In the beginning of 2015 I got this idea in my head that I needed to completely rebrand my business. We started the process on January 15, 2015 and on April 15, 2015 (yes, tax day) I unveiled a brand new site and a brand new attitude for my business.
Since my re-brand I’ve gotten several questions from readers and colleagues as to how on earth I pulled this off. Honestly, it wasn’t easy and there were definitely some hurdles my team and I had to face . . . but we did it!
In an effort to help you do your own re-brand in 90 days I’m going to walk you through the steps we took and what to be aware of as you undergo this process. But first (even before learning how to rebrand), we must discuss how to know when it’s time for a rebrand.
You may feel like learning how to rebrand your business if you’ve experienced any of the following:
- You (and therefore your business) have changed.
- Your market has changed.
- You received some bad press and need to make a comeback.
In my case, it was the first two. My business changed tremendously after I published my book. I became a financial expert seemingly overnight and my brand did not match this at all. Don’t get me wrong. I matched this new direction and my market matched it, but none of my branding did. Additionally, I saw growth coming down the pike and I knew our current systems weren’t going to cut it. As a result, we needed to make some major upgrades to catch up.
What ensued was a crazy 90 days (which I’ll probably never do again), but if you need to know how to rebrand quickly, here’s what you need to keep in mind.
How to rebrand: 3 tips to remember
Rebranding is risky and it is one of the toughest exercise a business or a company has to undertake. The following 3 tips will help you with an easier transition.
1. Assemble your team
I could not have done this re-brand by myself. I had to set meetings with my web designer, my photographer, my virtual assistant and a sales guy for Infusionsoft ahead of time to make sure everything could work together. And then, we had to set up our software training meetings for Infusionsoft.
In our case, changing the website also meant changing our email marketing software; so it wasn’t just changing the “look,” we were also changing how our backend systems worked so we could provide a better customer experience overall. After all, branding isn’t just how your business looks, it’s also how it feels to your market.
One thing that made this much easier was contracting people I’d already worked with in the past. For instances where I had no idea who to contact (such as Infusionsoft sales) I asked around for referrals.
Now that you’ve assembled your team you’ll also want to make sure you’re actually delegating. Otherwise everything is going to fall on you and you’re going to end up incredibly cranky. Additionally, it’s only by delegating that you’ll be able to meet your timeline.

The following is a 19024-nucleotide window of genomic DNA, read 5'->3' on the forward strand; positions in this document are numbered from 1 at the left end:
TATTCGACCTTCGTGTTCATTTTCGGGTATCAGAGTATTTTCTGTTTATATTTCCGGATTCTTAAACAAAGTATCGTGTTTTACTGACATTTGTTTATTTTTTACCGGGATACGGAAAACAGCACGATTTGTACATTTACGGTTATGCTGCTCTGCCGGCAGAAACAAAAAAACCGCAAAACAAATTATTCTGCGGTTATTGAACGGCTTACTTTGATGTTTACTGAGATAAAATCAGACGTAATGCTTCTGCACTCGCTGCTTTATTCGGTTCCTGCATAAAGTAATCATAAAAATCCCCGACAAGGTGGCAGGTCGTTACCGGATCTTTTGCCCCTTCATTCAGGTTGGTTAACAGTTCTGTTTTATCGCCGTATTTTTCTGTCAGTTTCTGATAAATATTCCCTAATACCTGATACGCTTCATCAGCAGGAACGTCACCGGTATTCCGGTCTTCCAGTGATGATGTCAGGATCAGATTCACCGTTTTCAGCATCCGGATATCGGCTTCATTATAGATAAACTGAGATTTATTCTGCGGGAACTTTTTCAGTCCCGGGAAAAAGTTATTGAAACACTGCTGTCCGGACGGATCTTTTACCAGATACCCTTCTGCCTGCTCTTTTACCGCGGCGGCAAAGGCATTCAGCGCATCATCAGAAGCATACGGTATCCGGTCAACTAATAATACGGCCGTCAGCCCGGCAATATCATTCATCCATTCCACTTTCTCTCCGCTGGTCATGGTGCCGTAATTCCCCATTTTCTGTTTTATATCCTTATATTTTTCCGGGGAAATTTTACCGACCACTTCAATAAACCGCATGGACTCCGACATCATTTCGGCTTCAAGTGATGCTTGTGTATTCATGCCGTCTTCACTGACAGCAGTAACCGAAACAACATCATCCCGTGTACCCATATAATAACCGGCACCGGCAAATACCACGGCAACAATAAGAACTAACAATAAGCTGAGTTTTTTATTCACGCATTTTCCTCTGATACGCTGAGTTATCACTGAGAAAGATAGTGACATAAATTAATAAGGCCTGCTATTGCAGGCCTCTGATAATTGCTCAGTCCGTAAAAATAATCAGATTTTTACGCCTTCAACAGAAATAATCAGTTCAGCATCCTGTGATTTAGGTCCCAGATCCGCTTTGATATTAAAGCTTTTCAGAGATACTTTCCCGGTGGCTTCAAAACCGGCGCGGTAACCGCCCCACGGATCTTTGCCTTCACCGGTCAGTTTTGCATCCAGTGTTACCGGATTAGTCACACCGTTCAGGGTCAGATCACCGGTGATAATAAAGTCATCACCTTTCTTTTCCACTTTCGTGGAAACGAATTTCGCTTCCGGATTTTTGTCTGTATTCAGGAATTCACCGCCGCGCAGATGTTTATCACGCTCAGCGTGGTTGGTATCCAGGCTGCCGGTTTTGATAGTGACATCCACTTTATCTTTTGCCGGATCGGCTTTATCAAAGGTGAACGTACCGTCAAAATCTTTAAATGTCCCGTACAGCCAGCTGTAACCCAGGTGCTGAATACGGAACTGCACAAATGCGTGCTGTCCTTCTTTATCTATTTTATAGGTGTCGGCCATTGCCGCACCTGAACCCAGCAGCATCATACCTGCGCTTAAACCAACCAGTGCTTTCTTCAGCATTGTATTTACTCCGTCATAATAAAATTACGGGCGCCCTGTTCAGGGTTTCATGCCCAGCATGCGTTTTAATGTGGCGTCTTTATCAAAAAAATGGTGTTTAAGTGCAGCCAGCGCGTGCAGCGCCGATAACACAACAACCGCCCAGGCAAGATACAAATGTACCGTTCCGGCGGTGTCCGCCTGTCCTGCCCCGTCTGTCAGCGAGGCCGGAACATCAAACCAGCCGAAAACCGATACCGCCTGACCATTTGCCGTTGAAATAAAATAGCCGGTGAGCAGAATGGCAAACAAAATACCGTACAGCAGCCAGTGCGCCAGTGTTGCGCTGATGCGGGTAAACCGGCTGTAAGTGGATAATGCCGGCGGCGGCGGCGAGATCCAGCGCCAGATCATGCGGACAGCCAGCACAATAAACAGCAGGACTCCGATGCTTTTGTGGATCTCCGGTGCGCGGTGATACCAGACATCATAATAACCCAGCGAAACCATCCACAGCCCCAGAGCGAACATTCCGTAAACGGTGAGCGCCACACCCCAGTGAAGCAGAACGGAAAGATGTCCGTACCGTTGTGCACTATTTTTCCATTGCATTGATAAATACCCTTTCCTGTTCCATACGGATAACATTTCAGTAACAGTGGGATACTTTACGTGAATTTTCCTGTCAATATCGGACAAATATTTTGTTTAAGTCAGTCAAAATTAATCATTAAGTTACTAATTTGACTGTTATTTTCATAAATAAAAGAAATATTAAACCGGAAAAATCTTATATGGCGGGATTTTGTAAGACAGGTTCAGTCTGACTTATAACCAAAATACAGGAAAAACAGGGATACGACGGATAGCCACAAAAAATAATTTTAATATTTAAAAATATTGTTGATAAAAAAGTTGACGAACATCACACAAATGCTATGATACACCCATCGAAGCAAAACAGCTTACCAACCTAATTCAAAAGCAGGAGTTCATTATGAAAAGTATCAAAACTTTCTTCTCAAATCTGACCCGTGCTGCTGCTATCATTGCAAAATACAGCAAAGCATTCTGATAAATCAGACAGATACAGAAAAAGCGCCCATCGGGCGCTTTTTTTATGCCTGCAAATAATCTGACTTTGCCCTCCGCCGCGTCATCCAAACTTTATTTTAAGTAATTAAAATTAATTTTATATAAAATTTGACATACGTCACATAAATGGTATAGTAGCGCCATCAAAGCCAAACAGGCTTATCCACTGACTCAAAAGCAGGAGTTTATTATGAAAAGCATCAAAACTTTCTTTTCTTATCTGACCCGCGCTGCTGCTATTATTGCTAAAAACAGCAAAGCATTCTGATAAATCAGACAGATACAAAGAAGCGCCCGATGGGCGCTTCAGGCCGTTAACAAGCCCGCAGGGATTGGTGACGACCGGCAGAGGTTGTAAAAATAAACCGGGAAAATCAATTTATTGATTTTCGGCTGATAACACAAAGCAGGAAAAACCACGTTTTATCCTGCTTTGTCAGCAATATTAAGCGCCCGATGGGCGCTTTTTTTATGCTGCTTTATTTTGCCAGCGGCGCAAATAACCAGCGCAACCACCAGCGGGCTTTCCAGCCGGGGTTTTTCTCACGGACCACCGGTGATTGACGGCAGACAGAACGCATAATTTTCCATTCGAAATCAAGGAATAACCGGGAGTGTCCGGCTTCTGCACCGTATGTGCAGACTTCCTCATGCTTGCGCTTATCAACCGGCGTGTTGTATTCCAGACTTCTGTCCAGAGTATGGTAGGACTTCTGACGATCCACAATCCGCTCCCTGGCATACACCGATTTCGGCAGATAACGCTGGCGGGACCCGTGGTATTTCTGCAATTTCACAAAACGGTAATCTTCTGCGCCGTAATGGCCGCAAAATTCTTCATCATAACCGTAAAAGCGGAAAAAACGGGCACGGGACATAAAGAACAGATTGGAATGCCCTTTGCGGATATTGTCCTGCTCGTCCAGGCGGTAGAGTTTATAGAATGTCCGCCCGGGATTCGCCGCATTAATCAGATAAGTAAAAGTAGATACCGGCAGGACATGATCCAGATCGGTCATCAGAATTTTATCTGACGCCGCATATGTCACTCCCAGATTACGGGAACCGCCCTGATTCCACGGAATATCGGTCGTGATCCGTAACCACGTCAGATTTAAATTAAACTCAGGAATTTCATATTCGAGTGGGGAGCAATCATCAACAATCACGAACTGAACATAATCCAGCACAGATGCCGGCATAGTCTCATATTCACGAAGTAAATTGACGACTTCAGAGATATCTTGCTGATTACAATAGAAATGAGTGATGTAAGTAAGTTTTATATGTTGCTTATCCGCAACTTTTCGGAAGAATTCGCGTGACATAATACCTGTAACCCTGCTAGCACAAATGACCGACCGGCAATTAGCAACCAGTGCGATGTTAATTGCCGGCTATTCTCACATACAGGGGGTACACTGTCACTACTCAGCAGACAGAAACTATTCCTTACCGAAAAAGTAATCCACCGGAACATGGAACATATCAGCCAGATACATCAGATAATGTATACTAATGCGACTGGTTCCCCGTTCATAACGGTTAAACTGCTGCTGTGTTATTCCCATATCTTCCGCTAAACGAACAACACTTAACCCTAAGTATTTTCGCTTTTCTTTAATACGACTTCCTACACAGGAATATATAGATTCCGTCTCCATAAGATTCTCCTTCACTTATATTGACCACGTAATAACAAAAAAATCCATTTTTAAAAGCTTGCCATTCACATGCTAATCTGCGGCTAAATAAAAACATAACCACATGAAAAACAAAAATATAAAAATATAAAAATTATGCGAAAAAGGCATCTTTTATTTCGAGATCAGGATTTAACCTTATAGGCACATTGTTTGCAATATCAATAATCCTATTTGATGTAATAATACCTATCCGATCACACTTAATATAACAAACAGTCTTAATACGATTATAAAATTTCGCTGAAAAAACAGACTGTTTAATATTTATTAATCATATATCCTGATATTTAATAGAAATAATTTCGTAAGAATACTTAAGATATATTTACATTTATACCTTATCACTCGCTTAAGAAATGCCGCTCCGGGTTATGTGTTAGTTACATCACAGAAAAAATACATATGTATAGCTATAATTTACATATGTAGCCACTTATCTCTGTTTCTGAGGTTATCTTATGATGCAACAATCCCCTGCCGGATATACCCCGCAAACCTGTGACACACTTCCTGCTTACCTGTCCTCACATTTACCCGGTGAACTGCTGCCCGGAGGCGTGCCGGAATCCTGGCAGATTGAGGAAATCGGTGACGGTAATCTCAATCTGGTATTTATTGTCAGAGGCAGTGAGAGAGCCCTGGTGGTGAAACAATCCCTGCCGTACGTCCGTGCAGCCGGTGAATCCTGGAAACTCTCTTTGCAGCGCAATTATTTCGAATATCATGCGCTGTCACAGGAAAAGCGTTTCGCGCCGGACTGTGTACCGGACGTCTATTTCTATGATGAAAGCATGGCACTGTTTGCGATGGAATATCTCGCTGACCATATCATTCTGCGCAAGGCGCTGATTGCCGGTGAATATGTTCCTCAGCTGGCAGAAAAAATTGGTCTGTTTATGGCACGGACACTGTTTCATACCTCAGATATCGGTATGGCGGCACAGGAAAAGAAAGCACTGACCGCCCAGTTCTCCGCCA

Re-brands cost money. You’re paying your team, you’re paying for services, and there will be some mishaps along the way. Because of this, there are a few things you should keep in mind when it comes to a re-brand.
First, you need to budget regardless of how you are funding this endeavor. The last thing you want is to spend money you don’t actually have and then having to play catch up. I learned this the hard way because I didn’t take into account that some accidents and delays would take place. In many ways, rebranding your business is a lot like remodeling a house: hope for the best, plan for the worst!
Second, keep in mind that you can negotiate services. I negotiated my Infusionsoft service and training. I also worked out a payment plan with my web designer so my credit card wouldn’t explode.
3. Survey your market and keep them in the loop
You will inevitably lose people during a re-brand, and that’s okay! If people don’t resonate with the new message it’s better for them to unsubscribe from your list or stop following you (especially if you’re paying money for your list).
However, you’re going to want to keep your market in the loop of what’s going on. You can do this by sending a periodic email letting them know how the re-brand is going. After all, you don’t want them to think you disappeared.
You’ll also want to survey your market to see where they stand. This will help you come up with website copy and content.
For example, this is how I found out that 80 percent of my subscribers wanted more content on how to quit their jobs. It’s also how I found out what financial struggles they were having and created an opt-in to meet those needs.
Since re-branding, my new messaging fits my business, I’ve gotten more business opportunities and I’ve increased community engagement and subscribers. While I’m sure it will take some time to see the entire return on my investment, I am well on my way to doing so.
Have you ever been through a re-brand? How was the experience? Share in the comments!